As the alevins consume (metabolise) the yolk to meet their energy needs their wet weight increases. This occurs because the tissue (muscles, organs, etc.) have a higher moisture content than the yolk does.
At the time of hatching, trout alevins have a large reserve of yolk remaining from the eggs which is why they are referred to as yolk-sac fry (Picture 1 & 2 in the previous chapter). In a yolk-sac fry the alevin wet weight is made up of approximately 70% yolk and 30% embryo. This yolk is denser than water causing the yolk-sac fry to live at the bottom of the incubators or early rearing pond. The membrane that surrounds the yolk is very sensitive to damage and external abrasion. Consequently yolk sac fry should be handled sensitively or not at all at this stage. As the alevins consume (metabolise) the yolk to meet their energy needs their wet weight increases. This occurs because the tissue (muscles, organs, etc.) have a higher moisture content than the yolk does. 1 gram of yolk is converted to 2 – 3 grams of tissue. The alevin weight continues to increase until just before the completion of the yolk absorption. This stage is called the Maximum Alevin Wet Weight (MAWW) and occurs at the optimal time of “ponding” the fish into the early rearing tanks and the start of feeding.
Figure 1. Maximum Alevin Wet Weight (MAWW)
It is very important to ensure that once the alevins have been placed in the early rearing ponds and at the time before and after “swim-up” that the water flows are correct. The flow should be adequate to supply all the alevins with sufficient oxygen but not too much that will cause the alevins to become exhausted from swimming against too strong a current. Ideally the alevins should be well distributed throughout the early rearing pond. If the alevins are all observed crowded at the inlet it is likely that the flow is inadequate to supply sufficient oxygen. If the alevins are all observed crowded at the outlet or pushed against the outlet screens it is likely that the flow is too strong. In both cases of inadequate or excessive flows high mortality is likely to occur. A useful tool is to use a substrate mat in the bottom of early rearing tanks. A picture on the following page illustrates a typical substrate mat. These are commercially available in a variety of styles and can also easily be made on site. The principal is that the alevin can find respite from the flow for some periods and are able to rest.The first feeding of trout is critical to ensure they get the best possible start in life. The type of feed, frequency of feeding and manner in which the feed is presented are all important. It is recommended that the alevins are fed the best diet available. Often these specialty diets may seem expensive but little feed is required and low cost diets are rarely the best ones for your fish.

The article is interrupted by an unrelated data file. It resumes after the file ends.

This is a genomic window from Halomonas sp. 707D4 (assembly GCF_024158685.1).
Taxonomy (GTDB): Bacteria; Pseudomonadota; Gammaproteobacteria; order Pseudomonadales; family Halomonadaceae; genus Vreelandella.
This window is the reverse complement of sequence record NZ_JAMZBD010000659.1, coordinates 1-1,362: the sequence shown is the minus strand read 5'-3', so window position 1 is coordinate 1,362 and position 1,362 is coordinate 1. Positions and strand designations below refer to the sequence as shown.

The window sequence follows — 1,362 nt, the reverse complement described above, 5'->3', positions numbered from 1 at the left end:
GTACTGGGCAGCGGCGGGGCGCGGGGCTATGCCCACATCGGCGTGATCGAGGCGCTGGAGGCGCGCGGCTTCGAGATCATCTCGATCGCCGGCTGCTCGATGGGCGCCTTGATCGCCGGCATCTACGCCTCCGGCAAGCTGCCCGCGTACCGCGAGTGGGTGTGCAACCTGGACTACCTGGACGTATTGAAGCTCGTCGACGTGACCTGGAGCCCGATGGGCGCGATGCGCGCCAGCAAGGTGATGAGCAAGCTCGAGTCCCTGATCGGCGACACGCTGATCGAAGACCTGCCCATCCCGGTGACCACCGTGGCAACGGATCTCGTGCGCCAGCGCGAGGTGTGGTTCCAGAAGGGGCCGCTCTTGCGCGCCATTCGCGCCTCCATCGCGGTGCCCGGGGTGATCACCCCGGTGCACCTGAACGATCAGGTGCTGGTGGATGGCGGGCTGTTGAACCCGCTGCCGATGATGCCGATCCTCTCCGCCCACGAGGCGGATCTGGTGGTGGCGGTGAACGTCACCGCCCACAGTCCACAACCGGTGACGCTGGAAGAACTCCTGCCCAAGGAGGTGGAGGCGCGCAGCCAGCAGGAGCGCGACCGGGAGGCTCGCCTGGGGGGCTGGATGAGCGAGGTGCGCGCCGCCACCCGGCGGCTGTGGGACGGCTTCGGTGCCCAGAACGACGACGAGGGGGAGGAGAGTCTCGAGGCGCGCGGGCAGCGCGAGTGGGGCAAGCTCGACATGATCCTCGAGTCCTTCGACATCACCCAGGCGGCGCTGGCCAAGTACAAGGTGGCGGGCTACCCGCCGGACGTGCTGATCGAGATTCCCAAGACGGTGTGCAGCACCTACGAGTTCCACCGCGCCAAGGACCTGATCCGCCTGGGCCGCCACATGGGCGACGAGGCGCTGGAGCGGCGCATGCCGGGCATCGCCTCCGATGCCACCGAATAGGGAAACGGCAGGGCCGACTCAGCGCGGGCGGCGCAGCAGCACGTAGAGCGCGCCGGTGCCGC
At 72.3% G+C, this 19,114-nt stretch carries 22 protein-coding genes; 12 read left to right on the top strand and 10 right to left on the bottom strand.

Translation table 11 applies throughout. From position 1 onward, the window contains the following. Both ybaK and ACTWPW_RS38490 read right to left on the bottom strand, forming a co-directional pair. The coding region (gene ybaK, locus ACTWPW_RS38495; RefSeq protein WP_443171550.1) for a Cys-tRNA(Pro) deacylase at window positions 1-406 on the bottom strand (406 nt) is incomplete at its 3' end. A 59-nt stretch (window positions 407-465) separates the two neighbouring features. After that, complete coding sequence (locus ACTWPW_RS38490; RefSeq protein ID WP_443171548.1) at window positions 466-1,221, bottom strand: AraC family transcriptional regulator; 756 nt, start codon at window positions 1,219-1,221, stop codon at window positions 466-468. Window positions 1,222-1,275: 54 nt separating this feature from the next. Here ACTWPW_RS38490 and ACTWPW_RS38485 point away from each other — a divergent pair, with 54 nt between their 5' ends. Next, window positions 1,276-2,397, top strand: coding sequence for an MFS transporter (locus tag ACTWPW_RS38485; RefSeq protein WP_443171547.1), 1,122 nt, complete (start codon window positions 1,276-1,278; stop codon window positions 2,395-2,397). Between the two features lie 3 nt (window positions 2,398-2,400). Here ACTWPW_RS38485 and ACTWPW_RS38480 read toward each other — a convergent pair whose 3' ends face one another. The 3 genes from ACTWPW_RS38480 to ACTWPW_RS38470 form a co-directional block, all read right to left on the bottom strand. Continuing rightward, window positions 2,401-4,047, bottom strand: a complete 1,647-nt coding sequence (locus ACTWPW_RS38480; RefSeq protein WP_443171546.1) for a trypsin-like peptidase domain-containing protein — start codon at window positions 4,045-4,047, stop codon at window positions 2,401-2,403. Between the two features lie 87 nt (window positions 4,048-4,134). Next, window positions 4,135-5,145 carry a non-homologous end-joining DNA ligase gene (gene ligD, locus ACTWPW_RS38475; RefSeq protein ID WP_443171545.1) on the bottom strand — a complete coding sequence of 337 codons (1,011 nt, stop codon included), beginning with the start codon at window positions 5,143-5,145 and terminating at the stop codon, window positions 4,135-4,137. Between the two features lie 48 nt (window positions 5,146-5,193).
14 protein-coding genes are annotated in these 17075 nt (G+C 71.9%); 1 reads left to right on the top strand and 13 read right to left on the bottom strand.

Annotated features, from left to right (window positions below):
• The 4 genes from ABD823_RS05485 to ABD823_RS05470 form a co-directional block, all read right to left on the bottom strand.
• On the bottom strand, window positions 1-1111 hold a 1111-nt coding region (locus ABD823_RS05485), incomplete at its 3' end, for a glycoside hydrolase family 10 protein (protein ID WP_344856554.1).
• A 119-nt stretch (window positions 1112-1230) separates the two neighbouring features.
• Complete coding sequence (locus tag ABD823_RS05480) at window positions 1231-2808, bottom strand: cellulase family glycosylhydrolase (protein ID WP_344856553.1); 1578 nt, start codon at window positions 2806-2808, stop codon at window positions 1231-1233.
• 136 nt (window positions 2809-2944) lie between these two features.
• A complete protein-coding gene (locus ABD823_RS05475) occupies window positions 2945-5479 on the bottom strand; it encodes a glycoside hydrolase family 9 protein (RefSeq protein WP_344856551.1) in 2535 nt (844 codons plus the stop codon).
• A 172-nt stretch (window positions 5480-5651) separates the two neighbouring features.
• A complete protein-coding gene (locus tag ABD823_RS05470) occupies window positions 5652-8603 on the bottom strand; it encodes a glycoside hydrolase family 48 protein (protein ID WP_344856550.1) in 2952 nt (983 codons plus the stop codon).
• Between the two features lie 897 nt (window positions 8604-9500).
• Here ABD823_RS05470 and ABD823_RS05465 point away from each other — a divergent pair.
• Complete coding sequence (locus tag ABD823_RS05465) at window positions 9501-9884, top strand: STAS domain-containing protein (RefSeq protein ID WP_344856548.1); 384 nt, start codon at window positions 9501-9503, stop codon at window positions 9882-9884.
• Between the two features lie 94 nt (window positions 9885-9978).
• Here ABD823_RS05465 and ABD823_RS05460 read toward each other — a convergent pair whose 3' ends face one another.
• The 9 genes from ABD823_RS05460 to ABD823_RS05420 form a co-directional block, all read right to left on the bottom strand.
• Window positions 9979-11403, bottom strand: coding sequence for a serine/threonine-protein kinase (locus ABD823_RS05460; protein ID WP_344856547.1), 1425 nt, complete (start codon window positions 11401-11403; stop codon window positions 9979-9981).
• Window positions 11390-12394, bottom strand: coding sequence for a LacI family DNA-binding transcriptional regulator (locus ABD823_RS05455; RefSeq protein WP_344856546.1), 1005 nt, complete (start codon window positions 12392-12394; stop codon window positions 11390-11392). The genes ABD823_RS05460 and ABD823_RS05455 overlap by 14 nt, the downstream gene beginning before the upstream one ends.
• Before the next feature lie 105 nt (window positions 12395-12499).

It is recommended that a recognised feed supplier gives advice on the best feed suited to the local conditions of the site. Feeding charts are also available from most feed suppliers. Diets for fry and fingerling trout require a higher protein and energy content than diets for larger fish. Fry and fingerling feed should contain approximately 50 % protein and 15 % fat. Avoid the common mistake of grinding down (cheaper) feed for larger fish as this often does not contain the correct amounts or ratios of important ingredients needed by first feeding fish.